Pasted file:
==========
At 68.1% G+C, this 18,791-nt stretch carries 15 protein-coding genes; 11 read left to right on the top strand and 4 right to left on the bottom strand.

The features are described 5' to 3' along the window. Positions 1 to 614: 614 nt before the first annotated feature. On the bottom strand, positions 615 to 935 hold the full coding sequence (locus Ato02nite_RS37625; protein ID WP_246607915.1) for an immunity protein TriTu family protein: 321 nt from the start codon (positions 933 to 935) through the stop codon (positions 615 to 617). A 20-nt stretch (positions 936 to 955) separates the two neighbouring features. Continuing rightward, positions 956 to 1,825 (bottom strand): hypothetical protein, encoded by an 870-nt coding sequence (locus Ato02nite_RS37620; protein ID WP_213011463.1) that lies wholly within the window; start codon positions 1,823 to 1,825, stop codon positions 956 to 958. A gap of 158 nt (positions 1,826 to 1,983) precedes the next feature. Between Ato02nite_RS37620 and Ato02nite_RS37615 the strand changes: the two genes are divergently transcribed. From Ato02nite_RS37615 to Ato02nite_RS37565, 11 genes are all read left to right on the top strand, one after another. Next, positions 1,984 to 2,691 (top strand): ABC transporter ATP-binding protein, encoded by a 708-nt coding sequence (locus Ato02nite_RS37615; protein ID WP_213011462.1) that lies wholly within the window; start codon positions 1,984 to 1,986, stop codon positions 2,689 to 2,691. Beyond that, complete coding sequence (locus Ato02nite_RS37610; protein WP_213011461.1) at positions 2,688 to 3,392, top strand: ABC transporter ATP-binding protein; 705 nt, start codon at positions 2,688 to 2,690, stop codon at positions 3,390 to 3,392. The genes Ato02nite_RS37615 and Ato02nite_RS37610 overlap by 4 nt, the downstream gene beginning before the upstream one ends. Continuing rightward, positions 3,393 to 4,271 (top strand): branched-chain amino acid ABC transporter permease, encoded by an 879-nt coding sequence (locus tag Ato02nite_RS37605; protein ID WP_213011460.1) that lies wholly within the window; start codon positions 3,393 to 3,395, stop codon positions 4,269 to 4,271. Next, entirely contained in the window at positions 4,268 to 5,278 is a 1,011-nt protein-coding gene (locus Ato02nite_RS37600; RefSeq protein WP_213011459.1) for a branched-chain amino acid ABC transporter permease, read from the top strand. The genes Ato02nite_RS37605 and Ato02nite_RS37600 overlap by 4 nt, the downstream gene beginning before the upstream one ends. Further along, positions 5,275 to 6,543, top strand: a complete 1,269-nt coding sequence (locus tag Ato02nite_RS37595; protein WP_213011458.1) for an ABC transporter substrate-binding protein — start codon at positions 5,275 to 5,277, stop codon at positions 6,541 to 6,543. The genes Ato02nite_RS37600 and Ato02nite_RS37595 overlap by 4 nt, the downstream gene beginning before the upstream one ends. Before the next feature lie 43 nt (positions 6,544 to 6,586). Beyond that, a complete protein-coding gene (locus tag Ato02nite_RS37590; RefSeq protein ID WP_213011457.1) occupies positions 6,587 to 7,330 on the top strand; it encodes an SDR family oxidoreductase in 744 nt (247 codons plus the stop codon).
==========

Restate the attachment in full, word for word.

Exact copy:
At 68.1% G+C, this 18,791-nt stretch carries 15 protein-coding genes; 11 read left to right on the top strand and 4 right to left on the bottom strand.

The features are described 5' to 3' along the window. Positions 1 to 614: 614 nt before the first annotated feature. On the bottom strand, positions 615 to 935 hold the full coding sequence (locus Ato02nite_RS37625; protein ID WP_246607915.1) for an immunity protein TriTu family protein: 321 nt from the start codon (positions 933 to 935) through the stop codon (positions 615 to 617). A 20-nt stretch (positions 936 to 955) separates the two neighbouring features. Continuing rightward, positions 956 to 1,825 (bottom strand): hypothetical protein, encoded by an 870-nt coding sequence (locus Ato02nite_RS37620; protein ID WP_213011463.1) that lies wholly within the window; start codon positions 1,823 to 1,825, stop codon positions 956 to 958. A gap of 158 nt (positions 1,826 to 1,983) precedes the next feature. Between Ato02nite_RS37620 and Ato02nite_RS37615 the strand changes: the two genes are divergently transcribed. From Ato02nite_RS37615 to Ato02nite_RS37565, 11 genes are all read left to right on the top strand, one after another. Next, positions 1,984 to 2,691 (top strand): ABC transporter ATP-binding protein, encoded by a 708-nt coding sequence (locus Ato02nite_RS37615; protein ID WP_213011462.1) that lies wholly within the window; start codon positions 1,984 to 1,986, stop codon positions 2,689 to 2,691. Beyond that, complete coding sequence (locus Ato02nite_RS37610; protein WP_213011461.1) at positions 2,688 to 3,392, top strand: ABC transporter ATP-binding protein; 705 nt, start codon at positions 2,688 to 2,690, stop codon at positions 3,390 to 3,392. The genes Ato02nite_RS37615 and Ato02nite_RS37610 overlap by 4 nt, the downstream gene beginning before the upstream one ends. Continuing rightward, positions 3,393 to 4,271 (top strand): branched-chain amino acid ABC transporter permease, encoded by an 879-nt coding sequence (locus tag Ato02nite_RS37605; protein ID WP_213011460.1) that lies wholly within the window; start codon positions 3,393 to 3,395, stop codon positions 4,269 to 4,271. Next, entirely contained in the window at positions 4,268 to 5,278 is a 1,011-nt protein-coding gene (locus Ato02nite_RS37600; RefSeq protein WP_213011459.1) for a branched-chain amino acid ABC transporter permease, read from the top strand. The genes Ato02nite_RS37605 and Ato02nite_RS37600 overlap by 4 nt, the downstream gene beginning before the upstream one ends. Further along, positions 5,275 to 6,543, top strand: a complete 1,269-nt coding sequence (locus tag Ato02nite_RS37595; protein WP_213011458.1) for an ABC transporter substrate-binding protein — start codon at positions 5,275 to 5,277, stop codon at positions 6,541 to 6,543. The genes Ato02nite_RS37600 and Ato02nite_RS37595 overlap by 4 nt, the downstream gene beginning before the upstream one ends. Before the next feature lie 43 nt (positions 6,544 to 6,586). Beyond that, a complete protein-coding gene (locus tag Ato02nite_RS37590; RefSeq protein ID WP_213011457.1) occupies positions 6,587 to 7,330 on the top strand; it encodes an SDR family oxidoreductase in 744 nt (247 codons plus the stop codon).